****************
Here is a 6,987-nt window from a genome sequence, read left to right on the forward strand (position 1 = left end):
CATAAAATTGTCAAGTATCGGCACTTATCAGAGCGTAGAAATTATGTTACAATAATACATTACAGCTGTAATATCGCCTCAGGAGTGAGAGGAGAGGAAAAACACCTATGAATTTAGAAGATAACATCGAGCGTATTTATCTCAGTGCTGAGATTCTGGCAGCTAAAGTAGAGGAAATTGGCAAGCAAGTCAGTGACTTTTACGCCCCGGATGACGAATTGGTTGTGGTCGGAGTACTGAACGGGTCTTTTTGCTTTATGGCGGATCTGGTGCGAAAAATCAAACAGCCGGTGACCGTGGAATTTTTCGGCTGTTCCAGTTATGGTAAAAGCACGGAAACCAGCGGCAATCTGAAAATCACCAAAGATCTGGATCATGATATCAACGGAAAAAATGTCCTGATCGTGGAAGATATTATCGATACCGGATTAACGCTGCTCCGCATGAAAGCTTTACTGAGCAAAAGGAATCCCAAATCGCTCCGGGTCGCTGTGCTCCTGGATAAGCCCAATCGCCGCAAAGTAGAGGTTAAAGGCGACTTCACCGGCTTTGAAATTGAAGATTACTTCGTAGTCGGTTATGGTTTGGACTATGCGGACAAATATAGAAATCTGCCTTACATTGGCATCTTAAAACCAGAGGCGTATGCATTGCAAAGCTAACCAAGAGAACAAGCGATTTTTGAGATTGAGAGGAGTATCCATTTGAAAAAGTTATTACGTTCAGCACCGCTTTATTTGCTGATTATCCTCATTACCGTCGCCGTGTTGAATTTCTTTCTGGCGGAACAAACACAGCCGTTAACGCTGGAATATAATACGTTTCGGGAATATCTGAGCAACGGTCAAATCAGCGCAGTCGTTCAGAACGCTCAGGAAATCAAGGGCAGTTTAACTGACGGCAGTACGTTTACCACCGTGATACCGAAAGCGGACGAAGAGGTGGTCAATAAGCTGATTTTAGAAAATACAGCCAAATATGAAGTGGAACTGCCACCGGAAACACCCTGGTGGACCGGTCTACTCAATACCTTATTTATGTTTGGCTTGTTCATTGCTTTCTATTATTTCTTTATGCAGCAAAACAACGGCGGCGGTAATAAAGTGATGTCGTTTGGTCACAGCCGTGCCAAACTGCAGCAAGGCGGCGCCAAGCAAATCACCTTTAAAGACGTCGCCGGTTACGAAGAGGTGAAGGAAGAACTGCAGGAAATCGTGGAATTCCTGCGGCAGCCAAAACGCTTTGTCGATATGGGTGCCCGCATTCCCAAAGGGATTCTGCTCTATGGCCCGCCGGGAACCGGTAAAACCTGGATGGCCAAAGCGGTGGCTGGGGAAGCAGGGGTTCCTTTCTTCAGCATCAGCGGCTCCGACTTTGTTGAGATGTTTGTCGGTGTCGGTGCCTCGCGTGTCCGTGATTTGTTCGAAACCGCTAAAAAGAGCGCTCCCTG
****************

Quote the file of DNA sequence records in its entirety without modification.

Here is a 6,987-nt window from a genome sequence, read left to right on the forward strand (position 1 = left end):
CATAAAATTGTCAAGTATCGGCACTTATCAGAGCGTAGAAATTATGTTACAATAATACATTACAGCTGTAATATCGCCTCAGGAGTGAGAGGAGAGGAAAAACACCTATGAATTTAGAAGATAACATCGAGCGTATTTATCTCAGTGCTGAGATTCTGGCAGCTAAAGTAGAGGAAATTGGCAAGCAAGTCAGTGACTTTTACGCCCCGGATGACGAATTGGTTGTGGTCGGAGTACTGAACGGGTCTTTTTGCTTTATGGCGGATCTGGTGCGAAAAATCAAACAGCCGGTGACCGTGGAATTTTTCGGCTGTTCCAGTTATGGTAAAAGCACGGAAACCAGCGGCAATCTGAAAATCACCAAAGATCTGGATCATGATATCAACGGAAAAAATGTCCTGATCGTGGAAGATATTATCGATACCGGATTAACGCTGCTCCGCATGAAAGCTTTACTGAGCAAAAGGAATCCCAAATCGCTCCGGGTCGCTGTGCTCCTGGATAAGCCCAATCGCCGCAAAGTAGAGGTTAAAGGCGACTTCACCGGCTTTGAAATTGAAGATTACTTCGTAGTCGGTTATGGTTTGGACTATGCGGACAAATATAGAAATCTGCCTTACATTGGCATCTTAAAACCAGAGGCGTATGCATTGCAAAGCTAACCAAGAGAACAAGCGATTTTTGAGATTGAGAGGAGTATCCATTTGAAAAAGTTATTACGTTCAGCACCGCTTTATTTGCTGATTATCCTCATTACCGTCGCCGTGTTGAATTTCTTTCTGGCGGAACAAACACAGCCGTTAACGCTGGAATATAATACGTTTCGGGAATATCTGAGCAACGGTCAAATCAGCGCAGTCGTTCAGAACGCTCAGGAAATCAAGGGCAGTTTAACTGACGGCAGTACGTTTACCACCGTGATACCGAAAGCGGACGAAGAGGTGGTCAATAAGCTGATTTTAGAAAATACAGCCAAATATGAAGTGGAACTGCCACCGGAAACACCCTGGTGGACCGGTCTACTCAATACCTTATTTATGTTTGGCTTGTTCATTGCTTTCTATTATTTCTTTATGCAGCAAAACAACGGCGGCGGTAATAAAGTGATGTCGTTTGGTCACAGCCGTGCCAAACTGCAGCAAGGCGGCGCCAAGCAAATCACCTTTAAAGACGTCGCCGGTTACGAAGAGGTGAAGGAAGAACTGCAGGAAATCGTGGAATTCCTGCGGCAGCCAAAACGCTTTGTCGATATGGGTGCCCGCATTCCCAAAGGGATTCTGCTCTATGGCCCGCCGGGAACCGGTAAAACCTGGATGGCCAAAGCGGTGGCTGGGGAAGCAGGGGTTCCTTTCTTCAGCATCAGCGGCTCCGACTTTGTTGAGATGTTTGTCGGTGTCGGTGCCTCGCGTGTCCGTGATTTGTTCGAAACCGCTAAAAAGAGCGCTCCCTG